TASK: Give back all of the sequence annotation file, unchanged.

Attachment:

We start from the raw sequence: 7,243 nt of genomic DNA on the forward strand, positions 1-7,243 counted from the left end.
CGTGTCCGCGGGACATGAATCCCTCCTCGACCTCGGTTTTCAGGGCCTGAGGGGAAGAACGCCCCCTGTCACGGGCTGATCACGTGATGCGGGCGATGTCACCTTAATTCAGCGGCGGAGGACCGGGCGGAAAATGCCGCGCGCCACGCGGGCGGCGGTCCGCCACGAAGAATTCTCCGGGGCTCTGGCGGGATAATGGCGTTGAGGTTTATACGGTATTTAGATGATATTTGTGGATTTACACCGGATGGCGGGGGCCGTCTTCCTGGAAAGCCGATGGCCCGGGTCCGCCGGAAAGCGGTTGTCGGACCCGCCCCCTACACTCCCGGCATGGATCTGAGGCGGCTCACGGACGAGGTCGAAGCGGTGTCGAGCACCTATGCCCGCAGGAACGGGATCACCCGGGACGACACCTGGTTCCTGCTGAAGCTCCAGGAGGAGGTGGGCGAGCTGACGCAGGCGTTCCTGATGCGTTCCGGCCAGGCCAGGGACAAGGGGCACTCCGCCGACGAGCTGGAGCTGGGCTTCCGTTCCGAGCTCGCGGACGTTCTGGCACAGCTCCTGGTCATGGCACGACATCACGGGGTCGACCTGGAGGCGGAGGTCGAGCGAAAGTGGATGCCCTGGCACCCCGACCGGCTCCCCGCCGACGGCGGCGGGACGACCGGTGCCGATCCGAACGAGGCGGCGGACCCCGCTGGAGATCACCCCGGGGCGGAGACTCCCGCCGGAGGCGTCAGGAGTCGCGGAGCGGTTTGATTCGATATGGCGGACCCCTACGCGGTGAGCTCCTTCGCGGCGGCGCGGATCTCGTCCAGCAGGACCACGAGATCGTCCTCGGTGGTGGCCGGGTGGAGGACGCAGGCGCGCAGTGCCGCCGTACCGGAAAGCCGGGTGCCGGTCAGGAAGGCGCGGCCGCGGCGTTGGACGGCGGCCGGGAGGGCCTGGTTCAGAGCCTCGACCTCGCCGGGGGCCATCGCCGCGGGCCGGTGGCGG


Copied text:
We start from the raw sequence: 7,243 nt of genomic DNA on the forward strand, positions 1-7,243 counted from the left end.
CGTGTCCGCGGGACATGAATCCCTCCTCGACCTCGGTTTTCAGGGCCTGAGGGGAAGAACGCCCCCTGTCACGGGCTGATCACGTGATGCGGGCGATGTCACCTTAATTCAGCGGCGGAGGACCGGGCGGAAAATGCCGCGCGCCACGCGGGCGGCGGTCCGCCACGAAGAATTCTCCGGGGCTCTGGCGGGATAATGGCGTTGAGGTTTATACGGTATTTAGATGATATTTGTGGATTTACACCGGATGGCGGGGGCCGTCTTCCTGGAAAGCCGATGGCCCGGGTCCGCCGGAAAGCGGTTGTCGGACCCGCCCCCTACACTCCCGGCATGGATCTGAGGCGGCTCACGGACGAGGTCGAAGCGGTGTCGAGCACCTATGCCCGCAGGAACGGGATCACCCGGGACGACACCTGGTTCCTGCTGAAGCTCCAGGAGGAGGTGGGCGAGCTGACGCAGGCGTTCCTGATGCGTTCCGGCCAGGCCAGGGACAAGGGGCACTCCGCCGACGAGCTGGAGCTGGGCTTCCGTTCCGAGCTCGCGGACGTTCTGGCACAGCTCCTGGTCATGGCACGACATCACGGGGTCGACCTGGAGGCGGAGGTCGAGCGAAAGTGGATGCCCTGGCACCCCGACCGGCTCCCCGCCGACGGCGGCGGGACGACCGGTGCCGATCCGAACGAGGCGGCGGACCCCGCTGGAGATCACCCCGGGGCGGAGACTCCCGCCGGAGGCGTCAGGAGTCGCGGAGCGGTTTGATTCGATATGGCGGACCCCTACGCGGTGAGCTCCTTCGCGGCGGCGCGGATCTCGTCCAGCAGGACCACGAGATCGTCCTCGGTGGTGGCCGGGTGGAGGACGCAGGCGCGCAGTGCCGCCGTACCGGAAAGCCGGGTGCCGGTCAGGAAGGCGCGGCCGCGGCGTTGGACGGCGGCCGGGAGGGCCTGGTTCAGAGCCTCGACCTCGCCGGGGGCCATCGCCGCGGGCCGGTGGCGG